Last night when I put my eight year old to bed I got in and we cuddled up back-to-back with our books. This is always one of the best parts of my day. The feeling of his back against mine, hearing him laugh out loud at part of his book every few minutes – pure bliss. He is still young but already I’m worried about keeping him a reader. I’ve talked before about his checkered past in regards to reading, and the book that bridged a gap for him (check it out here). But how to keep this momentum we’ve created; even in middle and high school?
My kids love Jon Sciesza’s books (especially The Stinky Cheese Man, check it out for creative silliness) and recently I found his Guys Read site on a Google search. In discussing why boys may not be reading as much as girls, he points out that many reading role models are female. Therefore reading can be categorized as a “feminine” activity in a little boy’s brain for all time. In our house this is definitely true. My husband has never read books of any kind (he swears that he must have done so in school but can’t remember any of them). While I’m reading actual old-school books, he is devouring periodicals and internet articles on his devices. He probably reads as much as I do but his material choices are so vastly different, my kids’ visual is reduced to this: mom is reading; dad is playing on his phone.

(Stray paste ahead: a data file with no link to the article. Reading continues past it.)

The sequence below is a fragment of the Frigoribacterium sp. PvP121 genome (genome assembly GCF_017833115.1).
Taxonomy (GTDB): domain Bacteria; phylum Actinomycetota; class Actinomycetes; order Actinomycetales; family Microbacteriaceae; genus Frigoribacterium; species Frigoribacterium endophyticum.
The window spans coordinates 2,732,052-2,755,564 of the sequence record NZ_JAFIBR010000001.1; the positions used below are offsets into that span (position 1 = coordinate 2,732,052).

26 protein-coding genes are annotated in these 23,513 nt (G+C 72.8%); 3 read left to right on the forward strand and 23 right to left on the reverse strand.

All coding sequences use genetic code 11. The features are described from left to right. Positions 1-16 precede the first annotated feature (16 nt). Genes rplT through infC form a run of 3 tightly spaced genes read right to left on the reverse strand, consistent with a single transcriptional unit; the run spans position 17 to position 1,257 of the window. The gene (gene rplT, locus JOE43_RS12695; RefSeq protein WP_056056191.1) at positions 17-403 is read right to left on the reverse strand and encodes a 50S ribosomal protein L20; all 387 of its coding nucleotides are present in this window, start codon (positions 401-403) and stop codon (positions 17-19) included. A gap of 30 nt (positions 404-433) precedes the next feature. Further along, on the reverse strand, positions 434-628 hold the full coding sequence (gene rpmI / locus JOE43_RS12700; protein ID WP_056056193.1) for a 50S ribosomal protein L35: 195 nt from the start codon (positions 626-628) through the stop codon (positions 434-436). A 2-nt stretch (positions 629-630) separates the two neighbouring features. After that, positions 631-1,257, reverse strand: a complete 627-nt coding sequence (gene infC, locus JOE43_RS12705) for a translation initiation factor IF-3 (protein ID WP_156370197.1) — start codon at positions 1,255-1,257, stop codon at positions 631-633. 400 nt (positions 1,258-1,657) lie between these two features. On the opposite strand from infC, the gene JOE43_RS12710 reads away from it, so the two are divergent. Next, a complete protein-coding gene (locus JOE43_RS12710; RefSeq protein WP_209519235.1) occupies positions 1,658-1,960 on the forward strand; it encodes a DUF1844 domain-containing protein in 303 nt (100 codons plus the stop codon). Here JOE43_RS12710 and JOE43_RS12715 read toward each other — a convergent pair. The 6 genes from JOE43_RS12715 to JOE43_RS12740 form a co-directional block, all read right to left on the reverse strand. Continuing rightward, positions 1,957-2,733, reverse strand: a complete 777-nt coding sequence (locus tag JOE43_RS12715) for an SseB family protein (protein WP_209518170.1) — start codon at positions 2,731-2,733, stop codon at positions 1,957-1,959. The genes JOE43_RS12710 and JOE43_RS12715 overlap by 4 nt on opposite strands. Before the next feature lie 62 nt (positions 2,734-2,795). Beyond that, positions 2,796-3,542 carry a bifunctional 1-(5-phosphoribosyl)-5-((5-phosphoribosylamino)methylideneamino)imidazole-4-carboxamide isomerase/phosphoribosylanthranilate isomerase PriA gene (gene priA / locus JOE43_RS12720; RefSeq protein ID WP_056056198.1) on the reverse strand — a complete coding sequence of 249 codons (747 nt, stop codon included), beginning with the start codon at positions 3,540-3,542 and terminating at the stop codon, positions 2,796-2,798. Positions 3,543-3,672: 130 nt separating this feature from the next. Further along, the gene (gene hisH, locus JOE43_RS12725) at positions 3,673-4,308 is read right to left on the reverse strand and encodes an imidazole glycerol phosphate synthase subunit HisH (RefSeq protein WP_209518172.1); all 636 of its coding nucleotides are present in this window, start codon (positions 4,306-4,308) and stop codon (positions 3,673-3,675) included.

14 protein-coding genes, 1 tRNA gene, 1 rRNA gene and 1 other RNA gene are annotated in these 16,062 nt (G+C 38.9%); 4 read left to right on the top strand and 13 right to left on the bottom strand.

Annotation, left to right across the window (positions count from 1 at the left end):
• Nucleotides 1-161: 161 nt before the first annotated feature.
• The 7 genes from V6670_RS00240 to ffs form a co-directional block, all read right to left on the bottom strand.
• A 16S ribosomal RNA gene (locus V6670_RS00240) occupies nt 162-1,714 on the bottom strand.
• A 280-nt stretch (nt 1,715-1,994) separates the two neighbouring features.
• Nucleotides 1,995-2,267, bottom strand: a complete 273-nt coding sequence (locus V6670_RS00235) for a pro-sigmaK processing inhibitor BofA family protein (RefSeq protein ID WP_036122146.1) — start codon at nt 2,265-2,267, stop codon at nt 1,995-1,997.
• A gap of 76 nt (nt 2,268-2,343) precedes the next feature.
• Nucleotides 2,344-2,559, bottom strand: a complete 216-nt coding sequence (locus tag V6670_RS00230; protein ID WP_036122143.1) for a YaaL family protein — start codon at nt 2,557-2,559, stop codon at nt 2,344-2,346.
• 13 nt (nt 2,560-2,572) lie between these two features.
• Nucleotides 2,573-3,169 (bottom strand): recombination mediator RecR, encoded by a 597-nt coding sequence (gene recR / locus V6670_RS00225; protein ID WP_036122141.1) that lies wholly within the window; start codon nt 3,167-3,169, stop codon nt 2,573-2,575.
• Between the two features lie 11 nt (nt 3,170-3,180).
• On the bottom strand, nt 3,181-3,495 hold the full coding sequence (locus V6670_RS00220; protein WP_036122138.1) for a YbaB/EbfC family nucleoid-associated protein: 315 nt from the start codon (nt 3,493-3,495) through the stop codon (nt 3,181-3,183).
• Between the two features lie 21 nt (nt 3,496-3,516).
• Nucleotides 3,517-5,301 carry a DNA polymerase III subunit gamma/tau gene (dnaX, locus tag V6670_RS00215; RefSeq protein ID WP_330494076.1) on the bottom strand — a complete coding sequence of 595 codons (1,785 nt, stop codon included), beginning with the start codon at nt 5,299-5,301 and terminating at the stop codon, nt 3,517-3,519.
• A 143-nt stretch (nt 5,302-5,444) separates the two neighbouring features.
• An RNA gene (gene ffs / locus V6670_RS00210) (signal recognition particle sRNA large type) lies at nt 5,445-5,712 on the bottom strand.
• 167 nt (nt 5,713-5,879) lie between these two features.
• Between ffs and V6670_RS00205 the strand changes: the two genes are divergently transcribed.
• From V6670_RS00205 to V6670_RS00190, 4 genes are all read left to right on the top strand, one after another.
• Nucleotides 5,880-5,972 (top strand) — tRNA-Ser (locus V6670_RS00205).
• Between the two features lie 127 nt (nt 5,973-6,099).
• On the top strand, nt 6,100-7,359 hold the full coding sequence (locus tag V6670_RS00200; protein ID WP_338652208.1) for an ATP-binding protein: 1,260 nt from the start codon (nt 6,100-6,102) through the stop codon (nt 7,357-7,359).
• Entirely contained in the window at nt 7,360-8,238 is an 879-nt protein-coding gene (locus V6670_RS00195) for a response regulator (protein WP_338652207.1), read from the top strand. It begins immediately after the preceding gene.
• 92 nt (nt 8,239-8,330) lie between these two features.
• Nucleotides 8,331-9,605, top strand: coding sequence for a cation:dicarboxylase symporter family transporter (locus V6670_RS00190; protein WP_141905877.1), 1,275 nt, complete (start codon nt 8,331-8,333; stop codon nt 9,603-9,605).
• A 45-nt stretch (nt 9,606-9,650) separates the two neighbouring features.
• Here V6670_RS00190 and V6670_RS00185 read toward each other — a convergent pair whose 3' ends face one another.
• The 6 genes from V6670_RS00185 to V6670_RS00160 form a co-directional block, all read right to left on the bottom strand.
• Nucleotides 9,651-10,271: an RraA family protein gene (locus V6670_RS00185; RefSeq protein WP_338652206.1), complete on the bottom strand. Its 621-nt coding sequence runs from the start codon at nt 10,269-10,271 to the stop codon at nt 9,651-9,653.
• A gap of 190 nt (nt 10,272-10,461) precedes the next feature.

I remember thumbing through a pictorial spread a few years ago in a celebrity rag, called something like “Sexy Men: They Can Read Too”. Paparazzi photos of male celebrities walking around with books peppered the pages. No matter that most of them seemed staged to me (come one, if you’re grabbing your book on the way out the door how often do you position it so the cameras can read the title?). It’s apparently odd to see a man with a book.
I also keep hearing variations on this idea: as boys get older they value reading less because they want to read for a practical reason, rather than just for the story. To me, getting involved in a story is a practical reason for reading, and why shouldn’t it be? Why does everything need to be value-added? If this were true then surely boys/men wouldn’t want to watch Game of Thrones or The Walking Dead, right? I mean, they are just stories not filled with practical information (ok, I can see that some of you are silently arguing this point on The Walking Dead).
For now I can only hope that this pure love of reading – one of the deepest I’ve felt in my life – imprints on my children. If it takes hold of them as it has me, then surely nothing will stop them from reading, right?